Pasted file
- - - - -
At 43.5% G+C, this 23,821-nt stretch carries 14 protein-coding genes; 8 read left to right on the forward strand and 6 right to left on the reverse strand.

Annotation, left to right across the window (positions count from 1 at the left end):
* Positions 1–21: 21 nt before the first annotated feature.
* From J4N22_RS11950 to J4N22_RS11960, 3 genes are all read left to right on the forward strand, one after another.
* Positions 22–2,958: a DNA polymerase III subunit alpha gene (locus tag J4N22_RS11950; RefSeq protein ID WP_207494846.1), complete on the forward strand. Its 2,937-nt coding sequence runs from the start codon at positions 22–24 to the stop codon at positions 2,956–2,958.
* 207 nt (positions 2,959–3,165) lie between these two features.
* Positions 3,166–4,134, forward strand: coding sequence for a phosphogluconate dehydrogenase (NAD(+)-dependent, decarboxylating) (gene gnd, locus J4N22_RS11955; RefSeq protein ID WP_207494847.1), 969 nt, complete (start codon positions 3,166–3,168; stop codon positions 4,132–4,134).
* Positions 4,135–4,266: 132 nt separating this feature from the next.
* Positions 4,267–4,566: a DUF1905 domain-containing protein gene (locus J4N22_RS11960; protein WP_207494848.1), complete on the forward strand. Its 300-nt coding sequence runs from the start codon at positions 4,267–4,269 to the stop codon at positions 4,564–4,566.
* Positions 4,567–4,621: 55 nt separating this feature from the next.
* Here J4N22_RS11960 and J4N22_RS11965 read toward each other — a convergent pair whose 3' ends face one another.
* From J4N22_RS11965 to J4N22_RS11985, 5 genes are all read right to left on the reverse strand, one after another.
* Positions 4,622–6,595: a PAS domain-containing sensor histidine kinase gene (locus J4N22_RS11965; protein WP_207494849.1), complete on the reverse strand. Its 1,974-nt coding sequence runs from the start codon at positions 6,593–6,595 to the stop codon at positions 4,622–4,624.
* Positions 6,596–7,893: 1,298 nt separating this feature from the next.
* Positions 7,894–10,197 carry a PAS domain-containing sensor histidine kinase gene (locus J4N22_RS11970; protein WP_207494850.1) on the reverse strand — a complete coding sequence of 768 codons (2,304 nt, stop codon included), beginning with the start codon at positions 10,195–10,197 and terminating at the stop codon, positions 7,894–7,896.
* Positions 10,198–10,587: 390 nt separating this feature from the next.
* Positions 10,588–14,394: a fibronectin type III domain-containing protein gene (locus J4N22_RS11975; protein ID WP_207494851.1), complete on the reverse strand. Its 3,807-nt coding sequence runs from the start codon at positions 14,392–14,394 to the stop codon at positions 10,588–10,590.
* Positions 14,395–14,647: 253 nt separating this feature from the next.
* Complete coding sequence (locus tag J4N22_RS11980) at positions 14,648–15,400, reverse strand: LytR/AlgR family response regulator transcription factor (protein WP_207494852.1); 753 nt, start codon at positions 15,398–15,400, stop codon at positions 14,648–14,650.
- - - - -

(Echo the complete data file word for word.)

At 43.5% G+C, this 23,821-nt stretch carries 14 protein-coding genes; 8 read left to right on the forward strand and 6 right to left on the reverse strand.

Annotation, left to right across the window (positions count from 1 at the left end):
* Positions 1–21: 21 nt before the first annotated feature.
* From J4N22_RS11950 to J4N22_RS11960, 3 genes are all read left to right on the forward strand, one after another.
* Positions 22–2,958: a DNA polymerase III subunit alpha gene (locus tag J4N22_RS11950; RefSeq protein ID WP_207494846.1), complete on the forward strand. Its 2,937-nt coding sequence runs from the start codon at positions 22–24 to the stop codon at positions 2,956–2,958.
* 207 nt (positions 2,959–3,165) lie between these two features.
* Positions 3,166–4,134, forward strand: coding sequence for a phosphogluconate dehydrogenase (NAD(+)-dependent, decarboxylating) (gene gnd, locus J4N22_RS11955; RefSeq protein ID WP_207494847.1), 969 nt, complete (start codon positions 3,166–3,168; stop codon positions 4,132–4,134).
* Positions 4,135–4,266: 132 nt separating this feature from the next.
* Positions 4,267–4,566: a DUF1905 domain-containing protein gene (locus J4N22_RS11960; protein WP_207494848.1), complete on the forward strand. Its 300-nt coding sequence runs from the start codon at positions 4,267–4,269 to the stop codon at positions 4,564–4,566.
* Positions 4,567–4,621: 55 nt separating this feature from the next.
* Here J4N22_RS11960 and J4N22_RS11965 read toward each other — a convergent pair whose 3' ends face one another.
* From J4N22_RS11965 to J4N22_RS11985, 5 genes are all read right to left on the reverse strand, one after another.
* Positions 4,622–6,595: a PAS domain-containing sensor histidine kinase gene (locus J4N22_RS11965; protein WP_207494849.1), complete on the reverse strand. Its 1,974-nt coding sequence runs from the start codon at positions 6,593–6,595 to the stop codon at positions 4,622–4,624.
* Positions 6,596–7,893: 1,298 nt separating this feature from the next.
* Positions 7,894–10,197 carry a PAS domain-containing sensor histidine kinase gene (locus J4N22_RS11970; protein WP_207494850.1) on the reverse strand — a complete coding sequence of 768 codons (2,304 nt, stop codon included), beginning with the start codon at positions 10,195–10,197 and terminating at the stop codon, positions 7,894–7,896.
* Positions 10,198–10,587: 390 nt separating this feature from the next.
* Positions 10,588–14,394: a fibronectin type III domain-containing protein gene (locus J4N22_RS11975; protein ID WP_207494851.1), complete on the reverse strand. Its 3,807-nt coding sequence runs from the start codon at positions 14,392–14,394 to the stop codon at positions 10,588–10,590.
* Positions 14,395–14,647: 253 nt separating this feature from the next.
* Complete coding sequence (locus tag J4N22_RS11980) at positions 14,648–15,400, reverse strand: LytR/AlgR family response regulator transcription factor (protein WP_207494852.1); 753 nt, start codon at positions 15,398–15,400, stop codon at positions 14,648–14,650.